The main work of this thesis can be summarised as: ■ An implementation of canonical quantisation to the covariant and gauge-invariant approach to cosmological perturbations. Standard results are reproduced. We discuss the advantages of this formalism over non-covariant and non gauge-invariant formalisms. ■ A characterisation of linear gravitational waves in a covariant way is achieved. The evolution equations for the electric and magnetic parts of the Weyl tensor are shown to be of different order. In particular, the electric part appears to have a third order evolution equation, while the magnetic part has a second order evolution equation. It is shown that the "silent" nature of the evolution equations for irrotational dust can be extended to the case of vortical dust. This may be relevant for the endpoints of gravitational collapse since the vorticity begins to grow as soon as density contrast becomes non-linear, as is the case in galaxies, showing that the irrotational silent universes are unstable. The main problem in accepting such vortical silent universes lies in proving integrability of the equations which has not been achieved so far, even in the irrotational case. ■ A review of issues in the Cosmic Microwave Background (CMB) is given, focussing particularly on points such as ergodicity, decaying modes, foreground contamination, recombination, spectral distortions and polarisation of the CMB. ■ A review of methods in gravitational lensing is presented, together with a hierarchy of distance measures in cosmology, forming an introduction to the following two chapters. ■ A common belief that photon conservation implies that the all-sky averaged area distance in inhomogeneous universes must be that of the background, matter-averaged Robertson-Walker area distance is dis proven. This means that there will in general be gravitational lensing effects even on large angular scales. ■ The realistic situation in which gravitational lensing leads to caustic formation is discussed. It is claimed that this invalidates many accepted beliefs concerning high-redshift observations in inhomogeneous universes. One application of importance is the CMB. Possible implications are discussed. ■ Random Gaussian fields are ubiquitous in modern statistical physics, and particularly important in CMB studies. Here we give accurate analytical functions approximating ∫e⁻ˣ²dx, the simplest of which is just the kink soliton.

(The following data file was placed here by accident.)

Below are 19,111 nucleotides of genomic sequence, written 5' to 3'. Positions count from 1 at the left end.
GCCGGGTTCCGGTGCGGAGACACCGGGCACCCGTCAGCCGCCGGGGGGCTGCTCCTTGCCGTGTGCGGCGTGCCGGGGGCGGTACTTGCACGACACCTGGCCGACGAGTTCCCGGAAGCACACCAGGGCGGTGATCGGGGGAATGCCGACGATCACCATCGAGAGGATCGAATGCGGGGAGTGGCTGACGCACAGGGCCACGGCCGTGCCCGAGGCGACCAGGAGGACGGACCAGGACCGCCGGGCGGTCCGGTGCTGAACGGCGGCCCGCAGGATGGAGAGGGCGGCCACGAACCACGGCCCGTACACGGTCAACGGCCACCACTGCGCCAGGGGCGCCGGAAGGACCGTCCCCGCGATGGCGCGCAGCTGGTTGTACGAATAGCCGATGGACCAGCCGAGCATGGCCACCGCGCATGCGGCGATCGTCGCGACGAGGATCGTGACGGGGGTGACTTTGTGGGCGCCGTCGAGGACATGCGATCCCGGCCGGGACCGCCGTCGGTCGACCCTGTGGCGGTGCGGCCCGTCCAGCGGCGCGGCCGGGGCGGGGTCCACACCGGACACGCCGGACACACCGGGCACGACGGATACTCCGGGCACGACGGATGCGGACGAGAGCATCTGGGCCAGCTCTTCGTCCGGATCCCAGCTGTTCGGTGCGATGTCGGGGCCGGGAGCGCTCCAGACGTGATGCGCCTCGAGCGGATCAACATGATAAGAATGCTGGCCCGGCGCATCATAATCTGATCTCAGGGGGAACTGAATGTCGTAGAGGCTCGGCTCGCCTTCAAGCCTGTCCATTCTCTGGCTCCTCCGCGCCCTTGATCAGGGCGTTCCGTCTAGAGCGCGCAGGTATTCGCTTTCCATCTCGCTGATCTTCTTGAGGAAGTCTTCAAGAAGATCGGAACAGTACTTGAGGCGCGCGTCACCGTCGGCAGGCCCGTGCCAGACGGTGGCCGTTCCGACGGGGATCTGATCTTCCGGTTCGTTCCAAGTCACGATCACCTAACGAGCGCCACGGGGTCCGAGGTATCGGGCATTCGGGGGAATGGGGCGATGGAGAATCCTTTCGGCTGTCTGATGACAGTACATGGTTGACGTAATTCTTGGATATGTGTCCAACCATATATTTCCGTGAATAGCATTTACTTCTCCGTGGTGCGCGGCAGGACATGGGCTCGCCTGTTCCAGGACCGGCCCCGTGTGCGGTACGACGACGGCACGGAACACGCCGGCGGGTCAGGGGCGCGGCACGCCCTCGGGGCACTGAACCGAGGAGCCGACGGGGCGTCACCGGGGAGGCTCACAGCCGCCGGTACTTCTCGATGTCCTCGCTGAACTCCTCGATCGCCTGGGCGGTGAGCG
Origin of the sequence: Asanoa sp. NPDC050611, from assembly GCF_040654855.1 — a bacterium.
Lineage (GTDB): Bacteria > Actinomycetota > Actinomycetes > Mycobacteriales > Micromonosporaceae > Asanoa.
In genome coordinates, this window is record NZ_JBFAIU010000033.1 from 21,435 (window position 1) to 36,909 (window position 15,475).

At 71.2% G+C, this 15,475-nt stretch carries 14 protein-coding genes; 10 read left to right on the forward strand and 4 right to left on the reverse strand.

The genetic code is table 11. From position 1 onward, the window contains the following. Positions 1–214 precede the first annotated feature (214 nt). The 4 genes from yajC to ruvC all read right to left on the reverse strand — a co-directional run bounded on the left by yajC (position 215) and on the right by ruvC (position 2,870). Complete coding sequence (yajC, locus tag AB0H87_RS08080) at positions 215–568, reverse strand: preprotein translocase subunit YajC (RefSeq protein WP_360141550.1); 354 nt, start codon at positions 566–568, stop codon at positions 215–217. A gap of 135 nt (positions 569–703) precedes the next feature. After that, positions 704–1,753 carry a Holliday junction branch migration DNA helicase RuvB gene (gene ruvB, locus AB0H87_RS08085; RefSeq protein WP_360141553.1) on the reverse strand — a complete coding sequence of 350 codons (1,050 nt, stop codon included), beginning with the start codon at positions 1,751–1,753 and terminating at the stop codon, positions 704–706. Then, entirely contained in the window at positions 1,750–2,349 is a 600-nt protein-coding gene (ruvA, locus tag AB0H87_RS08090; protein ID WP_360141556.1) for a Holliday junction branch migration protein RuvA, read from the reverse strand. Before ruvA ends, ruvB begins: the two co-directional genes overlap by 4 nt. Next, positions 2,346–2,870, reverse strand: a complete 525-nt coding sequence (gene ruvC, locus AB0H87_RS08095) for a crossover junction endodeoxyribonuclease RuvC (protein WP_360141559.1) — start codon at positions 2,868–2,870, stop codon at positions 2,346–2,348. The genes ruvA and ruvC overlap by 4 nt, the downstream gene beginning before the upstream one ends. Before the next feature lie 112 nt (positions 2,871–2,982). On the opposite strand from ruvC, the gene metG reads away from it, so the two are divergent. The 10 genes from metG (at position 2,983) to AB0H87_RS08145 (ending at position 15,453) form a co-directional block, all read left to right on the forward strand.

Reference:
Bassett, B. 1997. Aspects of modern cosmology. University of Cape Town.
Bassett, B. A. C. (1997). Aspects of modern cosmology. (Thesis). University of Cape Town ,Faculty of Science ,Department of Mathematics and Applied Mathematics. Retrieved from http://hdl.handle.net/11427/17523
Bassett, Bruce Adrian Charles. "Aspects of modern cosmology." Thesis., University of Cape Town ,Faculty of Science ,Department of Mathematics and Applied Mathematics, 1997. http://hdl.handle.net/11427/17523
Bassett BAC. Aspects of modern cosmology. [Thesis]. University of Cape Town ,Faculty of Science ,Department of Mathematics and Applied Mathematics, 1997 [cited yyyy month dd]. Available from: http://hdl.handle.net/11427/17523